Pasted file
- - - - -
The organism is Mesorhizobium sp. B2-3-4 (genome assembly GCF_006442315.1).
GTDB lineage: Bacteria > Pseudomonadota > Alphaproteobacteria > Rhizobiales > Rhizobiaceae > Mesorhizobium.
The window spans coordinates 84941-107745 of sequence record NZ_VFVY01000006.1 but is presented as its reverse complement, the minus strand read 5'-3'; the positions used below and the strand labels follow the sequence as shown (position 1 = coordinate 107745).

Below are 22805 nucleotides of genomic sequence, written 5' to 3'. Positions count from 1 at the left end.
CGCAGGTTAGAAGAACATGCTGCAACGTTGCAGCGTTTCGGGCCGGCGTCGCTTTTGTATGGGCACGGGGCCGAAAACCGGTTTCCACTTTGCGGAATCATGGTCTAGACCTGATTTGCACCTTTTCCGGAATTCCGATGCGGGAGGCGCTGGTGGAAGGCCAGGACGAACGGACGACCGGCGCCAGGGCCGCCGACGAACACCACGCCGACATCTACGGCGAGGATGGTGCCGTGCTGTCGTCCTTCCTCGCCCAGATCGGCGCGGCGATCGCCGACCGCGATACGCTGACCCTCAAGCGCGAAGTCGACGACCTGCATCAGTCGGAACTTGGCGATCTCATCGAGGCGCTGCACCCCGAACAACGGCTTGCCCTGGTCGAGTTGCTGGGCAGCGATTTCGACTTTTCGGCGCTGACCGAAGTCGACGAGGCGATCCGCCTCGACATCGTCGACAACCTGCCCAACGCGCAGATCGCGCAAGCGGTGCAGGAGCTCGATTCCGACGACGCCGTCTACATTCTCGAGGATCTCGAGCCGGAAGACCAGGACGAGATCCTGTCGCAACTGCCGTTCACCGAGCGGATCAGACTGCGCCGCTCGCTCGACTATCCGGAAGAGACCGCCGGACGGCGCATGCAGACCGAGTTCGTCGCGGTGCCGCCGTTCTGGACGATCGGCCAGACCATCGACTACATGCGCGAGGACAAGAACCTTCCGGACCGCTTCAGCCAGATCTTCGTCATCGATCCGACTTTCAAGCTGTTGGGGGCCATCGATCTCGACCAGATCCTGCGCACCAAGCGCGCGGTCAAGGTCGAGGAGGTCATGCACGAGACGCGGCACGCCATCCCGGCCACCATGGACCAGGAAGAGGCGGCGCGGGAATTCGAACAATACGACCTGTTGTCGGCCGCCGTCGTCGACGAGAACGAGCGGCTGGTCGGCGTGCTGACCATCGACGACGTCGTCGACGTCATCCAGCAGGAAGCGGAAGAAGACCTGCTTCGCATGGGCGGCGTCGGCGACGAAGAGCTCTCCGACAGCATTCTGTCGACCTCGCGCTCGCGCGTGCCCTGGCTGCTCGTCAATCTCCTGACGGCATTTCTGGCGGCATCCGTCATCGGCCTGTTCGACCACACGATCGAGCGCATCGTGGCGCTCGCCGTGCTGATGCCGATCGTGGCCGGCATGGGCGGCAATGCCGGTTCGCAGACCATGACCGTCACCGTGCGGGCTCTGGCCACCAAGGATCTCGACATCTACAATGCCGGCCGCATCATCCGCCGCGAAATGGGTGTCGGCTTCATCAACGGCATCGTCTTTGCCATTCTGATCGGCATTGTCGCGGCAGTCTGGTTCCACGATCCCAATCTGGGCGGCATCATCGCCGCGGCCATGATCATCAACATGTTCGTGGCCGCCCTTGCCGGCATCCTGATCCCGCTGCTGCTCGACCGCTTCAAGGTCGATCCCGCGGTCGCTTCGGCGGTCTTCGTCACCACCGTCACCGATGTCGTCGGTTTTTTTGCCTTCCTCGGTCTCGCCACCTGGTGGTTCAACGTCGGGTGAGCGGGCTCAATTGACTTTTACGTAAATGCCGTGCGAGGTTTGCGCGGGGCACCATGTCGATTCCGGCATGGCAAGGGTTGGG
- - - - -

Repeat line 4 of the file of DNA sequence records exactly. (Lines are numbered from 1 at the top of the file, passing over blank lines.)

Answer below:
Below are 22805 nucleotides of genomic sequence, written 5' to 3'. Positions count from 1 at the left end.